Over the last decade, a growing number of organisations have either migrated from their on-premises infrastructure, or provisioned straight into the cloud-hosted, multi-tenant world of Office 365.
Unsurprisingly, a lot has changed in this time. Companies have grown, gone through mergers, acquisitions and divestitures, and new features have been released. The landscape today is unrecognisable compared to when organisations initially deployed Office 365. Naturally, the original setup has changed too.
Speaking from personal experience, international companies could create multiple tenants to keep data in the correct data residency, or because of performance concerns. With the introduction of Office 365 multi-geo, this is now less of a concern. And this is just one example of how the introduction of one feature could change a large portion of a tenant or service design.
These improving functionalities and increased number of Office 365 enabled businesses has led to a proliferation of companies moving between Office 365 tenants. There are many reasons for this:
- Consolidating legacy tenants that no longer need splitting
- Providing better user experience by being in a unified tenant
- Businesses acquiring and merging with other businesses that are already using Office 365
- Moving away into a new Office 365 tenant as part of a demerger
In this blog series, I’ll describe some of the key decisions and considerations you should think about before starting your tenant to tenant migration, and some useful insights to help you make the right decisions.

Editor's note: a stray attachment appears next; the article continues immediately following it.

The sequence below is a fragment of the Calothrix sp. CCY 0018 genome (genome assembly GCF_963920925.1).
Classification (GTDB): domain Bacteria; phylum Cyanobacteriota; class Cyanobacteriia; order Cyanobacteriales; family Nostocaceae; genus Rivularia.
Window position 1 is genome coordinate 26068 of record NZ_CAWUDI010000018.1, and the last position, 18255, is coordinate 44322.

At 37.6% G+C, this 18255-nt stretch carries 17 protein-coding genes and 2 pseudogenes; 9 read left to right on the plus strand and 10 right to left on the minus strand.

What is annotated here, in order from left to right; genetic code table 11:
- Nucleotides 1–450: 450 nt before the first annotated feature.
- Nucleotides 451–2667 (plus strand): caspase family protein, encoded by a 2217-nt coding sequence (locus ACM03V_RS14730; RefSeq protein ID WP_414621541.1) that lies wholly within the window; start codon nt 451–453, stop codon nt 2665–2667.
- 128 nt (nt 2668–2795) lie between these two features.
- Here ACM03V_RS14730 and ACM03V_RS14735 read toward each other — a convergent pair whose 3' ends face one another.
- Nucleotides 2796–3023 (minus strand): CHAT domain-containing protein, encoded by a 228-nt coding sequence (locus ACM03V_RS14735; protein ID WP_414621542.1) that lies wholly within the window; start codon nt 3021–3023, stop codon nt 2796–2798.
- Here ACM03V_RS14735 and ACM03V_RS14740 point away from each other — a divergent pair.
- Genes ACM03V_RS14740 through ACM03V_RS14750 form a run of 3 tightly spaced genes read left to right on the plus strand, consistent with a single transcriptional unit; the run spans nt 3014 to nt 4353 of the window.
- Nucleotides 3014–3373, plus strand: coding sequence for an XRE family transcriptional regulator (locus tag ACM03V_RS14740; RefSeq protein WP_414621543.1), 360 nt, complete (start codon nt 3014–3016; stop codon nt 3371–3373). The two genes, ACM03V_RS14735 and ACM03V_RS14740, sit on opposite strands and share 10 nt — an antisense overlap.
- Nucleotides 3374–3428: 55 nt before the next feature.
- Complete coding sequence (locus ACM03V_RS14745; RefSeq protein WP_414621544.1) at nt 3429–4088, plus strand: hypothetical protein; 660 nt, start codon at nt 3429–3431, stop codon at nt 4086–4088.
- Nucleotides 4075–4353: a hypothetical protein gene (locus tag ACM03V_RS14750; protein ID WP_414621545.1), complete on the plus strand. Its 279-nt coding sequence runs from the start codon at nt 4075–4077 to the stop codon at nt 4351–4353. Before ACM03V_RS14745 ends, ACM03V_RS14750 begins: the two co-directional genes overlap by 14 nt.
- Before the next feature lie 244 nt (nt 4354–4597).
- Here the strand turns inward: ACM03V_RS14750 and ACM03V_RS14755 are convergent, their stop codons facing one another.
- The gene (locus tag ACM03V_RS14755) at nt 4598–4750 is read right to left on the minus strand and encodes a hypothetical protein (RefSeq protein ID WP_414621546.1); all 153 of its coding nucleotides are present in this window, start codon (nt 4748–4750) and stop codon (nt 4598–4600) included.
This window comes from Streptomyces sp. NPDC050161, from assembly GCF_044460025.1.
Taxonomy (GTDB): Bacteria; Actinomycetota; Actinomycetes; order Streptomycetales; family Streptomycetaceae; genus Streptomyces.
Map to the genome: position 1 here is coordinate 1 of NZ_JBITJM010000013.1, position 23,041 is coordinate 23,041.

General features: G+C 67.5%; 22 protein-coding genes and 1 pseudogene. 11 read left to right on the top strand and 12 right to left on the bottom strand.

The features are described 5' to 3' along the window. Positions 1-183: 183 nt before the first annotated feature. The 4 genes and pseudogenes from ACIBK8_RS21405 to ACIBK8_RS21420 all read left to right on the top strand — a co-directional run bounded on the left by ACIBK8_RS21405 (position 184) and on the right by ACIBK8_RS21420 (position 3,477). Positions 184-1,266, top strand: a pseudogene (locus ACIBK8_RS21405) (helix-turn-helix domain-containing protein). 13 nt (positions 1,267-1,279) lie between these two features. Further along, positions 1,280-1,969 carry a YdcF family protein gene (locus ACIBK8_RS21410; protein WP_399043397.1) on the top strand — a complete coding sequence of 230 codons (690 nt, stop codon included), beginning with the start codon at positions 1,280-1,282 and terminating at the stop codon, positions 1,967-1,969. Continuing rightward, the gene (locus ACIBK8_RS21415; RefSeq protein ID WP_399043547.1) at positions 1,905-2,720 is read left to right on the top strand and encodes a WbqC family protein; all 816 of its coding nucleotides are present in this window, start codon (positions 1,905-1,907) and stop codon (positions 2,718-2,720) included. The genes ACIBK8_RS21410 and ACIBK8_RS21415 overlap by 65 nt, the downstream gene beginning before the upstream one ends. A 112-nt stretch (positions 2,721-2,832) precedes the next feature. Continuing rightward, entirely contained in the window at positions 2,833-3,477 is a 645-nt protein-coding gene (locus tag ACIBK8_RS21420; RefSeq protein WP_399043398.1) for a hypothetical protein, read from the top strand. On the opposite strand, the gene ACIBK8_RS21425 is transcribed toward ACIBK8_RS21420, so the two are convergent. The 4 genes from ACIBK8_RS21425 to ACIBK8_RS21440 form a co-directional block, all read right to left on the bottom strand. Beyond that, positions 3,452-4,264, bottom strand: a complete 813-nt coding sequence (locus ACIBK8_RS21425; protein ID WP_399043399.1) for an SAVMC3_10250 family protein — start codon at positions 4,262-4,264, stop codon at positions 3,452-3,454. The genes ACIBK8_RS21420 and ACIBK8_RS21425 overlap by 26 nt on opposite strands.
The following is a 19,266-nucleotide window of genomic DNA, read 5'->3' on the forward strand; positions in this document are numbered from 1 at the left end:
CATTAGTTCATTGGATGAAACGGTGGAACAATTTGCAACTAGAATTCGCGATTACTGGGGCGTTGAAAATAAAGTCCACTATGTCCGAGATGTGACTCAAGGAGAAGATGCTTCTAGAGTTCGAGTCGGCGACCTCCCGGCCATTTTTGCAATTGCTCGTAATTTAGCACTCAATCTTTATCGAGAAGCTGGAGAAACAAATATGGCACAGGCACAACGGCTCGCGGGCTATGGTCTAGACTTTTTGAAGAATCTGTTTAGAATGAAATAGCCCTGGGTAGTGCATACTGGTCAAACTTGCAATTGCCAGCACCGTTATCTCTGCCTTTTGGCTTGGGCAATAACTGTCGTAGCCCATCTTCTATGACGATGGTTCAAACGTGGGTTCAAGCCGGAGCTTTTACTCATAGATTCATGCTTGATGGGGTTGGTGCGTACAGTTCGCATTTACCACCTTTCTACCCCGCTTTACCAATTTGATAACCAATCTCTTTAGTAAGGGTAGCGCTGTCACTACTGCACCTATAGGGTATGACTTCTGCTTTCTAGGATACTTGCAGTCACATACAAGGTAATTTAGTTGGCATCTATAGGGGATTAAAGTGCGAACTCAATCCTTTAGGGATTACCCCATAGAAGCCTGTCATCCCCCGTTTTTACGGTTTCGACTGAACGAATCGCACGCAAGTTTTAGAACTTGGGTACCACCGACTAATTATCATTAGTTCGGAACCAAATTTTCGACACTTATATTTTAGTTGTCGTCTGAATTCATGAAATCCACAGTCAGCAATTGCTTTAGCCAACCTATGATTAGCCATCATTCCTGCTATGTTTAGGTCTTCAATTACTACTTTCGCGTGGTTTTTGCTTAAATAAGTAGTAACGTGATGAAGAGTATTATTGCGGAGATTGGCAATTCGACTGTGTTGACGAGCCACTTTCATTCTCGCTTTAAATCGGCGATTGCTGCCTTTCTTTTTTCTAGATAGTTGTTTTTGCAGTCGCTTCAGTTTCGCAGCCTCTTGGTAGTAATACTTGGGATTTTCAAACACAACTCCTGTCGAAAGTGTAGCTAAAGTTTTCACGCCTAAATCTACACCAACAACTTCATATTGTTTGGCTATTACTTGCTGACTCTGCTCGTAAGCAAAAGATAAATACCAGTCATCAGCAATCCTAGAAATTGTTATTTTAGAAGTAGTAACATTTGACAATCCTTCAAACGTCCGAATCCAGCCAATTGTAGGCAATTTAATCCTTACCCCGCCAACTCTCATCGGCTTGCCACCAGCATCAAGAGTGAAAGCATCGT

What needs to move between Office 365 Tenants?
This may be obvious, but the first task when undertaking any migration, and particularly when migrating between Office 365 tenants is identifying what needs to and can be migrated.
I recommend you start by listing your requirements for the migration using the MOSCoW method, or similar to help you choose the right tool for this project.
What can and can’t be migrated is primarily defined by the APIs published by Microsoft for access to services and their data.
SharePoint and OneDrive for Business have been used for many years and are commonly migrated apps. The APIs here are well understood by software vendors and there are now some very comprehensive solutions for moving and manipulating SharePoint data for a migration.
There are also options for migration without using a tool, such as getting users to sync their data with the old and then the new tenant. When embarking on a migration, your budget, the capability of your users, and the level of control will dictate which route you take.
Exchange is similar, however, there are still limitations to what you can move in a tenant to tenant migration. Emails and other data from within the mailbox are easy to move across, but permissions are not such a low bar. Not all third-party tools have developed the capability to migrate permissions, so be aware of your needs for sharing after migration, and ensure you select the right tool for the job.